You are hereHome >
Comments on UnitedHealthcare Insurance Company's proposal to increase small group health insurance rates
Most of UnitedHealthcare Insurance Company’s almost 17,000 small group members, from over 1,300 small businesses across Oregon, will see rate increases of 11.8% on average, and as high as 19.2%, if the premium rate hike proposed by United is approved. This and the related UnitedHealthcare of Oregon rate filing are the largest rate hike proposals for Oregon’s small group market.
The main reasons given for this increase include the insurer’s projection that medical and prescription drug costs will increase by 8.1% in the upcoming year, and that the worsening health status of the Small Group market will drive up costs.
After analysis of United’s filing and supplemental information provided by United and the Oregon Department of Consumer and Business Services (DCBS), we conclude that the insurer has not justified their proposed rate increase.
- United did not adjust its cost projections to reflect a reduction in “bad debt” from the Affordable Care Act’s expansion of coverage. With over 400,000 Oregonians newly signed up for coverage in 2014, rates of uncompensated care are beginning to decline. This benefit should be passed along to consumers in the form of lower rates.
- United’s medical and prescription drug cost trend projections are higher than many of their competitors, and are insufficiently supported. United’s trend projections are also higher than widely-cited independent projections of marketwide trends.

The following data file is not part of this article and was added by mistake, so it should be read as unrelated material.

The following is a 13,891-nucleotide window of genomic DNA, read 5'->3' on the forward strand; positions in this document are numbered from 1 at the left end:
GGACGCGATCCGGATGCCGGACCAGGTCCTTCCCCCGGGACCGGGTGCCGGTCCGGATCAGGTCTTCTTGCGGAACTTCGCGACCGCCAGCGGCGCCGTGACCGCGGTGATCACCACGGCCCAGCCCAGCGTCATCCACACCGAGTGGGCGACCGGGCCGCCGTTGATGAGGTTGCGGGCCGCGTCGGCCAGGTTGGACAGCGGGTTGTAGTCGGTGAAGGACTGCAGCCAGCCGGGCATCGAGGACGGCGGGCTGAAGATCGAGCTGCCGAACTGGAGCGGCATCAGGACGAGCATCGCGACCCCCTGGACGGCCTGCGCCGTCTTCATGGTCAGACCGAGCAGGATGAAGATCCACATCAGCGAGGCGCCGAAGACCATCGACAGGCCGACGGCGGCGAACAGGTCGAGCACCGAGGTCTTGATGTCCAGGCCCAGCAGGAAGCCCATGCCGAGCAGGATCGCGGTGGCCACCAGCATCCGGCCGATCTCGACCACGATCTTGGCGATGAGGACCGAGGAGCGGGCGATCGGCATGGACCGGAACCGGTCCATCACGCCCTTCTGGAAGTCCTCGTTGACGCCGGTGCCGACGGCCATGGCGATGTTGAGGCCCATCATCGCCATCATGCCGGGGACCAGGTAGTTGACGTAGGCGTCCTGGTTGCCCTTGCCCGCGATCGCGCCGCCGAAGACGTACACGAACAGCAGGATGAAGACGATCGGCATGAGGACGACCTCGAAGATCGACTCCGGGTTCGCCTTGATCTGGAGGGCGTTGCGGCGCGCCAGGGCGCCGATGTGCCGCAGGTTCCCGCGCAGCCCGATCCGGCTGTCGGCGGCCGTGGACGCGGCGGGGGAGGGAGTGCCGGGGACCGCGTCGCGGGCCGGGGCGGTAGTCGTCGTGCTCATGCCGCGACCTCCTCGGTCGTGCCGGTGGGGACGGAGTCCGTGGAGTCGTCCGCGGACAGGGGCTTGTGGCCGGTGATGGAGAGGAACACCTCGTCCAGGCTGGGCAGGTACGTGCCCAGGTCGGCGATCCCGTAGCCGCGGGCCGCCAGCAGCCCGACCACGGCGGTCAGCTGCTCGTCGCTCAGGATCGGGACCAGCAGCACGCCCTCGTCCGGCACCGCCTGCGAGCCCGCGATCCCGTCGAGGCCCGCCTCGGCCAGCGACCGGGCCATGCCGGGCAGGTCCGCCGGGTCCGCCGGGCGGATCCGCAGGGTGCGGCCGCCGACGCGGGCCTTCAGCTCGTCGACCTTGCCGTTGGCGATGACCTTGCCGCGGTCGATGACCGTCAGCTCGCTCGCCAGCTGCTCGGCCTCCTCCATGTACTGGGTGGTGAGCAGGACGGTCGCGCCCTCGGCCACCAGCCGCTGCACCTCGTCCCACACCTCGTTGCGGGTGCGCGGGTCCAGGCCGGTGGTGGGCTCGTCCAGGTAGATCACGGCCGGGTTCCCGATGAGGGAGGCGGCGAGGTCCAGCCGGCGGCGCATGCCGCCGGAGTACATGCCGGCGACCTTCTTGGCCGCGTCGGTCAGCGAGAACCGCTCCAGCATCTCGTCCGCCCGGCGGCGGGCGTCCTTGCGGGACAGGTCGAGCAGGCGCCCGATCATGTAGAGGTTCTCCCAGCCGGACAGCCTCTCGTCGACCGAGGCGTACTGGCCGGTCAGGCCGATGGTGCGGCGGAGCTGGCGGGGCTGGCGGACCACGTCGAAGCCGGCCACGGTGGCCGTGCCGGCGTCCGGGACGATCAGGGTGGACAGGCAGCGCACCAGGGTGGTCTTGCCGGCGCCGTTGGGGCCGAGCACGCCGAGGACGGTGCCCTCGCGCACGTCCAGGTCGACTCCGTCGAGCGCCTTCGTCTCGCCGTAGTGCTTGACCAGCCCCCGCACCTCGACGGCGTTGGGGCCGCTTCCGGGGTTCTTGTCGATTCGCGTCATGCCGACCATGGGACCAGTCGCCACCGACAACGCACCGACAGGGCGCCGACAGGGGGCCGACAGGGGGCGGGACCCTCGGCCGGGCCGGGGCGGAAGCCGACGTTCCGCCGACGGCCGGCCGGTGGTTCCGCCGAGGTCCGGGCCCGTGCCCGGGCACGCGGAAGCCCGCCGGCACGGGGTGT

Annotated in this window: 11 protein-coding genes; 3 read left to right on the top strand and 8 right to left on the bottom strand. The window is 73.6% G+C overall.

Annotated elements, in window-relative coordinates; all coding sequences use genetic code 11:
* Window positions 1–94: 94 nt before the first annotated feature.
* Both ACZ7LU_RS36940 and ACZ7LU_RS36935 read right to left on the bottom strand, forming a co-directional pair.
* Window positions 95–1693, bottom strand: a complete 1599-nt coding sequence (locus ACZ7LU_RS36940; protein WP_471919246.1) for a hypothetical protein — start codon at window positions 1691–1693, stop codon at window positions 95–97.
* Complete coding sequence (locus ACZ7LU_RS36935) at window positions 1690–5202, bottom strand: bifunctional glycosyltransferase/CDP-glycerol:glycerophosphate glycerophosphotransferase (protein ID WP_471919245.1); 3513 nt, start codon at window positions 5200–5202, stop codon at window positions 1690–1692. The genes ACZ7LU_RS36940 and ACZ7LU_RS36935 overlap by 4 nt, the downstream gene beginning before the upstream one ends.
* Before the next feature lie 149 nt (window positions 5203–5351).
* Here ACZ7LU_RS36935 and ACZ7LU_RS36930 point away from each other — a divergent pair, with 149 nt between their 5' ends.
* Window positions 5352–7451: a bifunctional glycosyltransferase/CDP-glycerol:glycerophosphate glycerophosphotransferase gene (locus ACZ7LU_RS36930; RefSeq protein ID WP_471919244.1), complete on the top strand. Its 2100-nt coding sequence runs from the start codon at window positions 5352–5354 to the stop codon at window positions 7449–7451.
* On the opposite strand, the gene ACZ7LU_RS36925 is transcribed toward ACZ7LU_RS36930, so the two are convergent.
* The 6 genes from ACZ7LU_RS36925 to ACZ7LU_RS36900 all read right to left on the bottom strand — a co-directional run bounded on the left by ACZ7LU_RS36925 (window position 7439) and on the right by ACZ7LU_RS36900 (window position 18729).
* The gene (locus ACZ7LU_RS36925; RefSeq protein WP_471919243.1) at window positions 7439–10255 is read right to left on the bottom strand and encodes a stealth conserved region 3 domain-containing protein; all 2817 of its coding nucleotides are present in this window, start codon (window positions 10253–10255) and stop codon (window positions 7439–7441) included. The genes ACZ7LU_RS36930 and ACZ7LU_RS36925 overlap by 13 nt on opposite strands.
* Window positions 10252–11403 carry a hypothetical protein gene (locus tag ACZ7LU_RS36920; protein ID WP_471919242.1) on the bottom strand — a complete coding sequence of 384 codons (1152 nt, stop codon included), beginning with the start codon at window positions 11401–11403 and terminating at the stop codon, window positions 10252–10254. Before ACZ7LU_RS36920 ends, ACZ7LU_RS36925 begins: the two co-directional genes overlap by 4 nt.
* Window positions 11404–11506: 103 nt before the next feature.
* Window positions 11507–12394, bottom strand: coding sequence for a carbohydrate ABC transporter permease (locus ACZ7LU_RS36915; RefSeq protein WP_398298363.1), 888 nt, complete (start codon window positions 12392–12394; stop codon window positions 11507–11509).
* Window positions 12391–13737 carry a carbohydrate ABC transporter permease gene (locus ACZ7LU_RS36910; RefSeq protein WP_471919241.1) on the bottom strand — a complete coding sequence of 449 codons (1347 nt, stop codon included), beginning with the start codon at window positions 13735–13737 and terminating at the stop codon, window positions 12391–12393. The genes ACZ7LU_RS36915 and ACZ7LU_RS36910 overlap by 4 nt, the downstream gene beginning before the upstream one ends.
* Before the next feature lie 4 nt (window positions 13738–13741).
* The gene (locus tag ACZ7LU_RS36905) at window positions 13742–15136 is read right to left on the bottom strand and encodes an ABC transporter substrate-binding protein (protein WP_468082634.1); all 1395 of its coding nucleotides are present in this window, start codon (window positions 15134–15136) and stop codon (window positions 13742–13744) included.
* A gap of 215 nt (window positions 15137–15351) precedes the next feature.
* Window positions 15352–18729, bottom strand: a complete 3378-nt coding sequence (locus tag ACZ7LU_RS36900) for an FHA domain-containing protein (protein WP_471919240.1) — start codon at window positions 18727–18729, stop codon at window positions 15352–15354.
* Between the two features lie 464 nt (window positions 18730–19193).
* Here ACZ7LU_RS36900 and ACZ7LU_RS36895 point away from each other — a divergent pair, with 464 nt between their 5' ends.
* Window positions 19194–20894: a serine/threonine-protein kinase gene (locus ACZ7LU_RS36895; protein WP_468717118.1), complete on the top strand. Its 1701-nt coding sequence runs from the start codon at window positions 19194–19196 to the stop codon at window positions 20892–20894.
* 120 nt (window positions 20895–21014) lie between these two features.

- United appears to have included a hidden profit margin of 1% in their projection of medical trend. Also known as a margin or fluctuation factor, this practice is not allowed under Oregon’s health insurance rate review rules. If DCBS confirms this analysis, this margin should be removed from the rate for United’s small business members.
- United’s projection of increasing costs due to the worsening health status of its customers is insufficiently supported. Next year, it is widely expected that the mix of customers enrolling in health coverage will be younger and healthier than those who signed up for 2014, which may bring down costs. Especially in a context in which some insurers are projecting decreases in costs due to this factor, United does not provide enough evidence to support their projection.
- When it comes to reducing costs and improving the quality of care, it is not clear that United is doing all it can. New health care quality, cost and utilization metrics submitted for informational purposes show that United has high utilization and costs for emergency room and inpatient care in comparison to most of their competitors. In addition, its performance on a measure of mental health follow-up care is below statewide benchmarks. Further inquiry should be made into the causes of these metrics to ensure United is doing everything possible to cut waste and improve quality of care.
Before deciding to approve or deny this rate request, we urge the Insurance Division to scrutinize the issues raised here, require United to provide all documentation necessary to evaluate their proposal, and to implement a concrete, achievable plan to contain costs for Oregon small businesses and employees.
Defend the CFPB
Tell your senators to oppose the “Financial CHOICE Act,” which would gut Wall Street reforms and destroy the Consumer Financial Protection Bureau as we know it.
Your donation supports OSPIRG’s work to stand up for consumers on the issues that matter, especially when powerful interests are blocking progress.